Steve Andrist, who has lived most of his life in Divide county and is the publisher of the weekly Crosby Journal, commended the street department. “There has never been more than a day or a day and a half where the roads were

Roads that were cleared once, and twice, have needed to be cleared a third time in various locations throughout the state. Photograph by the Department of Emergency Services.

Roads that were cleared once, and twice, have needed to be cleared a third time in various locations throughout the state. Photograph courtesy of the ND Department of Emergency Services.

 impassable,” he said. 

After a lifetime living so near the Canadian border, did the last few months really amount to anything? “This winter got my attention,” he said. “The thing that’s different about this one is the volume of snow. It’s so much more than we anticipated. As far as snow and moving it, and moving it again, and having to move it again a third time, this has been very unusual.” 

On February 19, the governor asked the federal government to provide emergency assistance for snow removal. “We’ve got roads that aren’t being plowed,” Fong said, “just because the funds aren’t available to do it.”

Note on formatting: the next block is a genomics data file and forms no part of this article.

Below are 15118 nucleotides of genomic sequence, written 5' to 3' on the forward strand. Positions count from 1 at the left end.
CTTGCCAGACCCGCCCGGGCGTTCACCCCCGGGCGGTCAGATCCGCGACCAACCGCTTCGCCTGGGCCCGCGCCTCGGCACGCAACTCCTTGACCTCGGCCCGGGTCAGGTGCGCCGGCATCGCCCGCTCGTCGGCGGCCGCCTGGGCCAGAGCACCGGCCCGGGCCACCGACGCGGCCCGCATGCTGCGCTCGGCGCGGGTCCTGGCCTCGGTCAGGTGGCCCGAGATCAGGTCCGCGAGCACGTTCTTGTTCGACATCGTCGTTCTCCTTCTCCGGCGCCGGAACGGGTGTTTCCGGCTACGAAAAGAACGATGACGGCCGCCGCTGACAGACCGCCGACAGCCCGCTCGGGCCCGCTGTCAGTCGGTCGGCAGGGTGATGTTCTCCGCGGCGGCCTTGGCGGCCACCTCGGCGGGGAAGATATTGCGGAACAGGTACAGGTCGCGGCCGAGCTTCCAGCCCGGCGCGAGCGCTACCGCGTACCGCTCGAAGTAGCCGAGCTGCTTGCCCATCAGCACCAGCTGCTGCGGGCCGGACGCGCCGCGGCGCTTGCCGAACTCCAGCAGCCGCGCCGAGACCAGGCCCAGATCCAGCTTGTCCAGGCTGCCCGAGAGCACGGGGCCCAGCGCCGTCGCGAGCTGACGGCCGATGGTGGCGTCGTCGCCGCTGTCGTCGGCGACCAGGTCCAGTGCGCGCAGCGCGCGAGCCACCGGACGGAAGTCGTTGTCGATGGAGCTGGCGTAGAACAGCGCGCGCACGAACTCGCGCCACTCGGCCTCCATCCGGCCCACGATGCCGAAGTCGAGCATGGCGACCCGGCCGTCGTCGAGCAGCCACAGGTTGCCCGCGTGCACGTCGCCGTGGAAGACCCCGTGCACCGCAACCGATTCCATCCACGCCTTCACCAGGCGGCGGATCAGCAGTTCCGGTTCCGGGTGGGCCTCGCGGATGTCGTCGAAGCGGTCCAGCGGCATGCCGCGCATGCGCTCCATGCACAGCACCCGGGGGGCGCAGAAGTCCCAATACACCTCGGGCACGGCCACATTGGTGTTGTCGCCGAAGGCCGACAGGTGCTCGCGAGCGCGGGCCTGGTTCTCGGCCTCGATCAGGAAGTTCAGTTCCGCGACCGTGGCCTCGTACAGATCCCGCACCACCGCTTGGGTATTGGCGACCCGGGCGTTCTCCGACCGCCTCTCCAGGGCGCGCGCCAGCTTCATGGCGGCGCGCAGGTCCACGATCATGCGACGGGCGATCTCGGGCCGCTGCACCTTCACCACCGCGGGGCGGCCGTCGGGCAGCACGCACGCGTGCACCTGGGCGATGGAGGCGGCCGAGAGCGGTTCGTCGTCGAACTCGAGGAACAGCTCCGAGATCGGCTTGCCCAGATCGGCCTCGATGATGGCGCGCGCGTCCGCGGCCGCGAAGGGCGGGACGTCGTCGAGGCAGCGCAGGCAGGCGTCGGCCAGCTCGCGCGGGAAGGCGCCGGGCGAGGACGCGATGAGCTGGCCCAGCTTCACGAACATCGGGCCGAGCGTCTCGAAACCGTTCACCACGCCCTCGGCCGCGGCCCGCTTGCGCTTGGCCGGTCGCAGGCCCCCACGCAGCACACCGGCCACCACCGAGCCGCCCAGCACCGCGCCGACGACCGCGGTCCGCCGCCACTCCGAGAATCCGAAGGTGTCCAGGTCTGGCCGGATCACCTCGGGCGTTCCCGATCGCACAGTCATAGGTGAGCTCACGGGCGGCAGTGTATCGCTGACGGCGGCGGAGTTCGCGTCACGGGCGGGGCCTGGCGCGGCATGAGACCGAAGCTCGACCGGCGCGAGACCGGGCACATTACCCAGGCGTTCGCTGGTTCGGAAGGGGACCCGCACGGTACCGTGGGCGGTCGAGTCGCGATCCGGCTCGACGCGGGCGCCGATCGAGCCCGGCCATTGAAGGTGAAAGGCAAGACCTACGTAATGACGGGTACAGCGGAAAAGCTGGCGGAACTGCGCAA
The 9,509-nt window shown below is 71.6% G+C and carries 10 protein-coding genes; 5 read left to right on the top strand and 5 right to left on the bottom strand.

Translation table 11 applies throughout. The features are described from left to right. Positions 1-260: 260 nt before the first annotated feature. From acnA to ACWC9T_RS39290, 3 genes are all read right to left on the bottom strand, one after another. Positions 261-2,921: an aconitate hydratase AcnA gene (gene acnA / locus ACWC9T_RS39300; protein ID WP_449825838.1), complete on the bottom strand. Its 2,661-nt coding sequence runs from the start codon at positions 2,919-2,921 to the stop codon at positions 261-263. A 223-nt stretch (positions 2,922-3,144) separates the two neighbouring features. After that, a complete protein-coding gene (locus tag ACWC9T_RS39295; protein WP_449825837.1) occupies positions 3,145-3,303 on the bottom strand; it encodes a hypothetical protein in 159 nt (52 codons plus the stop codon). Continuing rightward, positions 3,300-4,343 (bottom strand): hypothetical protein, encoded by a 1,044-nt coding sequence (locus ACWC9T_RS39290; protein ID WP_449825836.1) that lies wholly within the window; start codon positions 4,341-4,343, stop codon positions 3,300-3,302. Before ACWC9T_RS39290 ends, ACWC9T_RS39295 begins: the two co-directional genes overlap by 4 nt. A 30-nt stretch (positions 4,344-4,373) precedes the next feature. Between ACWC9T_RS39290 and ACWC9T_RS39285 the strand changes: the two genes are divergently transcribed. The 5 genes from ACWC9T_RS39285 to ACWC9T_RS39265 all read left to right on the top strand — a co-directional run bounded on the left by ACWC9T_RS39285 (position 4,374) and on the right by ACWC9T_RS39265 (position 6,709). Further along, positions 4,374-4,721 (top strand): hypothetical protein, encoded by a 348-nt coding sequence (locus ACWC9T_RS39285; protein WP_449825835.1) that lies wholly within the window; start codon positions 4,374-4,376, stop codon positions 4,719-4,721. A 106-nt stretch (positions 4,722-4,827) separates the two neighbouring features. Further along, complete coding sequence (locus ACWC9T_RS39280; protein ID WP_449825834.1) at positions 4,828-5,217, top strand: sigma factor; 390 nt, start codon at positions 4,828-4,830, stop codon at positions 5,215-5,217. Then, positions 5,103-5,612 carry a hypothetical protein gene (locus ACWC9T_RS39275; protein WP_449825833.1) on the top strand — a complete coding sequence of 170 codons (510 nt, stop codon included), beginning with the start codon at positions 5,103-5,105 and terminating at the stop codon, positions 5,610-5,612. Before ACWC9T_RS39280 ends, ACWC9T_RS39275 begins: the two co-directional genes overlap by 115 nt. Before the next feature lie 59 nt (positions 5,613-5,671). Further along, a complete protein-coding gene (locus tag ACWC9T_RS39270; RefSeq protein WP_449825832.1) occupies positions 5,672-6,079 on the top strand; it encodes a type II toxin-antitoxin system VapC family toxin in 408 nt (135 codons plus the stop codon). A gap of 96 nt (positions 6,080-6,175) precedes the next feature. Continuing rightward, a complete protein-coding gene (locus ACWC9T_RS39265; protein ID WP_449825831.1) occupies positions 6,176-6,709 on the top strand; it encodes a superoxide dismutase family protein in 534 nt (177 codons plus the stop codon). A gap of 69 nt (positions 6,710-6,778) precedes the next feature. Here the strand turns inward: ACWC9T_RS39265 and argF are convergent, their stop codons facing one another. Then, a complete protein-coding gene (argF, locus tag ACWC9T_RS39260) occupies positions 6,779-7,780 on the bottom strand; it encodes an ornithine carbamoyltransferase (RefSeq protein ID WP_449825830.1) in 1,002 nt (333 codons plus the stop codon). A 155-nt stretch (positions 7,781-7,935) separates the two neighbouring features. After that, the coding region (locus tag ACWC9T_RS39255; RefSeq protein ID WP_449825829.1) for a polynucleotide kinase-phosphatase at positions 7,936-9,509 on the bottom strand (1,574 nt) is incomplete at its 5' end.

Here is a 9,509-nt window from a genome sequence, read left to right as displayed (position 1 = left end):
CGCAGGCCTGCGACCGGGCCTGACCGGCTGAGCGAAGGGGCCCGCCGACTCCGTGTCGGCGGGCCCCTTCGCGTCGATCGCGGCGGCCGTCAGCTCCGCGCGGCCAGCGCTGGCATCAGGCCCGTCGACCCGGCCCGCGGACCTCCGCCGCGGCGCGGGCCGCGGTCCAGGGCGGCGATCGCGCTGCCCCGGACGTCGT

Although the spring melt is weeks away, Fong said that flooding is already a concern. “We don’t know where, and we don’t know when, but we’re keeping our eyes on it.”

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About Harold Ambler

I am a lifelong environmentalist. I started my journalism career at The New Yorker, where I worked as a copy editor. Since then, my own work has appeared in The New York Daily News, The National Review Online, The Atlantic Wire, The Huffington Post, The Berkeley Daily Planet, The Providence Journal, Brown Alumni Monthly, The Narragansett Times, Rhode Island Monthly, and Providence Business News.
This entry was posted in Climate change, global warming, Uncategorized, weather, winter and tagged , , , , , . Bookmark the permalink.

4 Responses to Snowiest Winter Ever Recorded in North Dakota

  1. Bill Humiston says:

    As I write this (March 10, 2009), northwest Minnesota is being bombarded by a blizzard on a line extending from Mayville, ND all the way up to Baudette, MN. Projections for total accumulation across this area for the past two days will be around 6-12 inches of new snow. To me, this is hardly evidence of global warming or even climate change. Seems to me that the climate up here is pretty stable, in fact.

    In Crookston, MN (where I live), not any people take global warming (or, the more fashionable and evasive term, “climate change”) very seriously. But up here, it’s expected to be cold and snowy. As I understand it, though, the entire nation has been subjected to one of the coldest and stormiest winters on record, not only for this year, but for the past two years. And this, in a time when political cartoons feature people sweltering in Alaska under palm trees.